All the above mentioned activities will help build your hard and soft skills, providing you work relevant experiences to talk about in future interviews and assessment centres. Getting involved at university not only fills your resume with great extracurricular activities but it also broadens your mindset and your professional network.

About the blogger

What are your favourite CEO programs?
The First Year Careers Conference was really beneficial in making me realise that you can get on board career planning as soon as possible, even though it may be your first year at university. More importantly, it taught me how to formulate my goals and turn those goals into action, which can be hard since university is so different from high school.

The conference helped me learn about the opportunities offered by the Business School. Knowing about these opportunities early on in my degree pointed me in the right direction in terms of researching degree majors and career opportunities. The CEO is here to help you become employable-ready once you graduate. It reinforced the importance of getting involved in work experience and extracurricular opportunities to develop and strengthen my key employability skills. The conference made me realised that there are so many resources offered by the CEO, which should not be overlooked by students!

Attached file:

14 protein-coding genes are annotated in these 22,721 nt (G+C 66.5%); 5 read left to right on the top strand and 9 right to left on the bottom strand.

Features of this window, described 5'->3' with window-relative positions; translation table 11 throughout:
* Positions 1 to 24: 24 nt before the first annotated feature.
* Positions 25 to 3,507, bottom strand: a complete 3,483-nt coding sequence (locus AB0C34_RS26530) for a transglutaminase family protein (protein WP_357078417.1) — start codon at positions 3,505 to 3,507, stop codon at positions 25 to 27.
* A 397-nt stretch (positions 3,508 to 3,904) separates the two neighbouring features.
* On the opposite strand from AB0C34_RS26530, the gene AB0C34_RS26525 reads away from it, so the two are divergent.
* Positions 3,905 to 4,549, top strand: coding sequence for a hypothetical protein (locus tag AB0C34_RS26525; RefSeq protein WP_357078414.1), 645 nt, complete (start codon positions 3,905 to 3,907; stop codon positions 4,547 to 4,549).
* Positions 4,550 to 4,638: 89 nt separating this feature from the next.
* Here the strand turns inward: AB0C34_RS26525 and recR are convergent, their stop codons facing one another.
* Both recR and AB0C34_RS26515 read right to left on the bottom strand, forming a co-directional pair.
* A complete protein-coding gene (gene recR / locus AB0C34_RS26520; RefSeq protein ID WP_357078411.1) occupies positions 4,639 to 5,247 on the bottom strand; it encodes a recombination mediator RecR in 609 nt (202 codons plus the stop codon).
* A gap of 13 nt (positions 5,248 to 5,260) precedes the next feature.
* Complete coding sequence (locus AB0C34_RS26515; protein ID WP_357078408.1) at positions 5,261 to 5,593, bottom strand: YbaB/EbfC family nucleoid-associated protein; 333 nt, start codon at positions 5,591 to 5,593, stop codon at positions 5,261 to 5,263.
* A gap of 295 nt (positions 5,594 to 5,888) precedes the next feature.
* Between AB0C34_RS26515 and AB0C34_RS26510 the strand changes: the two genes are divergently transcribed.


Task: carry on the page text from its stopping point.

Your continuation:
Those who utilise programs offered by the CEO show strong initiative to develop themselves personally and professionally. Being a Career Leader has also been and continues to be a very rewarding and stimulating role. This position has made me realise the importance of strong verbal communication, interpersonal and critical thinking skills. I have been able to help students with all sorts of career enquiries, which not only feels great but is a learning experience for myself too.

Where do you want to be in 10 years?
I haven't exactly decided what career pathway I wish to pursue but I know I want it to work in Marketing. However, the resources provided by the CEO is refining my strengths and passions, and bringing me closer to a career that’s for me.

What CEO service do you highly recommend students?
I highly recommend for students to go on Blackboard and check out the CEO eCommunity. Many students overlook the amount of valuable and relevant career resources on there. Set some time aside to look at job postings, information on different majors, interview and resumes tips, and plenty more. Don’t forget to also regularly check the announcements for cool career events taking place!

By Anna Wang, current Bachelor of Commerce student (majoring in Marketing and Economics) at the University of Sydney Business School